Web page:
Carvana founder and chief executive officer Ernie Garcia is confident that the online used-vehicle retailer will have turned at least 10,000 units by the time the second quarter closes at the end of the month. And Garcia is upbeat that the gross profit per unit will be about $1,400.
“The path to profitability is clear,” Garcia told investment analysts when Carvana hosted its first quarterly conference call as a publicly traded company on Tuesday. “The strength of the demand we are seeing with end markets and our ability to open new ones provides most of the fuel necessary to enable our total GPU (improvement). The brand we have built is powerful. Our website and brand assets like the vending machine make a strong impression and tell a clear story to our customers.
“We are executing,” he continued. “We are a 4-year-old company and have achieved this scale in this timeframe because we are comprised of a group of people that believe in what we are doing and that pour themselves into delivering incredible customer experiences every single day. I couldn't be prouder to call myself a part of that group. We are well positioned. My view isn't that customers are just now becoming ready to buy cars online. My view is that customers have been ready for a while, but the right product hasn’t been available to them and that demand has remained waiting.
“I believe this is because building an easy-to-use ecommerce platform that lives up to the expectations of customers is very hard and requires expertise in many different areas. If it is hard the first time, it will also be hard to replicate,” Garcia went on to say as a part of his opening comments.
While Carvana posted record revenue in Q1, its net losses spiked, too. But later in the call, Garcia pointed out the strikes Carvana is making in gross profit per unit. Back in 2014, the company lost about $200 per unit on average. A year later, Carvana improved to about $200 in positive gross. Last year on average, Carvana said that gross profit rose to roughly $1,000.
The math then isn’t too complicated. If Carvana turns 10,000 units and the gross averages out to be $1,400, that computes to $14 million.
Garcia closed the call with a message directly to his employees.
“To everyone on team Carvana out there, thank you for everything you’ve done to get us here. Achieving these goals relies on nothing more than us executing on our plan. Let's do it and let's have fun along the way,” he said.
With the expectations of retailing 10,000 units in Q2 and perhaps 44,000 to 46,000 for the year, investment analysts wondered if Carvana’s inventory strategy put the company in place to hit those targets. Currently, Carvana holds about 7,500 units in inventory that’s spread throughout the 29 markets where it operates.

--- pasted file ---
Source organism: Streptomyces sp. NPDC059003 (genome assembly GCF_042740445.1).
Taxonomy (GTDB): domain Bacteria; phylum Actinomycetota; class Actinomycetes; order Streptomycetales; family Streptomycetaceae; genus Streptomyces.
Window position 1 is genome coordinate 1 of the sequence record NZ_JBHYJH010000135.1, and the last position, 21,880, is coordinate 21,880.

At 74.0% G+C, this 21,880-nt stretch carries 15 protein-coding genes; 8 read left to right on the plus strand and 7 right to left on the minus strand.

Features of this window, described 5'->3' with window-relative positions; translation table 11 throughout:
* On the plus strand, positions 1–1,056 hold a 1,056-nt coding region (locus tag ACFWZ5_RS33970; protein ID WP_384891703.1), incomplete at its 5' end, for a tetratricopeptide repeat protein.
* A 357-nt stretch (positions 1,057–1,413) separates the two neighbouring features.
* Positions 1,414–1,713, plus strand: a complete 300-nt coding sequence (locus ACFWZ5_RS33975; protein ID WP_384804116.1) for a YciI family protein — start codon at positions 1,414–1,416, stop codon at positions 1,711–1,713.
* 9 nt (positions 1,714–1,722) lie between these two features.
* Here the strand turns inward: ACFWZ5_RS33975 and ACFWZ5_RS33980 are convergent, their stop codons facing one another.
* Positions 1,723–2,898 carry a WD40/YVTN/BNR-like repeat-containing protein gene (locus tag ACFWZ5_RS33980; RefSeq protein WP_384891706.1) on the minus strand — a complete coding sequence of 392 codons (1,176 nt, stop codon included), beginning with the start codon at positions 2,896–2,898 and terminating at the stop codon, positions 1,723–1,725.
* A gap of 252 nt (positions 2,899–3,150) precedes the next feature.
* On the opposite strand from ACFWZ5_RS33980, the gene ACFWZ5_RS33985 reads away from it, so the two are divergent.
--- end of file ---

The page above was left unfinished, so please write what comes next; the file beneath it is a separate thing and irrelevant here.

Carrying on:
“So the way I would think about that is I think we still believe that there are gains in conversion rates to be had by growing inventory from here,” Garcia said. “We believe that those gains are less pronounced than they were when our inventory was smaller. And so the balance of growing inventory and growing conversion versus recognizing higher gross margins by holding a smaller inventory turning cars faster has shifted to where we now have more of a focus on driving down average days to sale and driving up GPU. So you can expect to see that going forward.
“We do expect also to be growing inventory over that timeframe,” he continued. “Over the next several years, we don’t expect it to be completely flat. And then in terms of where that could go, I think if you look at other retail models across the board, you see kind of 30 to 60 days is probably the average window of average days to sale that you see for other groups out there.
“I think our medium term goal is to get in line with traditional retailers and I think from there, there is certainly upside,” Garcia added.
Chief financial officer Mark Jenkins noted that approximately 70 percent of site buyers use Carvana financing to complete their purchase. Carvana made arrangements with several finance providers to help move metal, including Ally Financial and Randolph-Brooks Federal Credit Union (RBFCU).
“That’s a number that we’re very proud of,” Jenkins said in reference to that 70 percent penetration rate. “I think a number that’s enabled by the technology that we build that provides a very seamless experience to customers who could very easily fill out a credit application form on their phone or desktop and then select from a wide variety of financing options that we make available in a very transparent way.”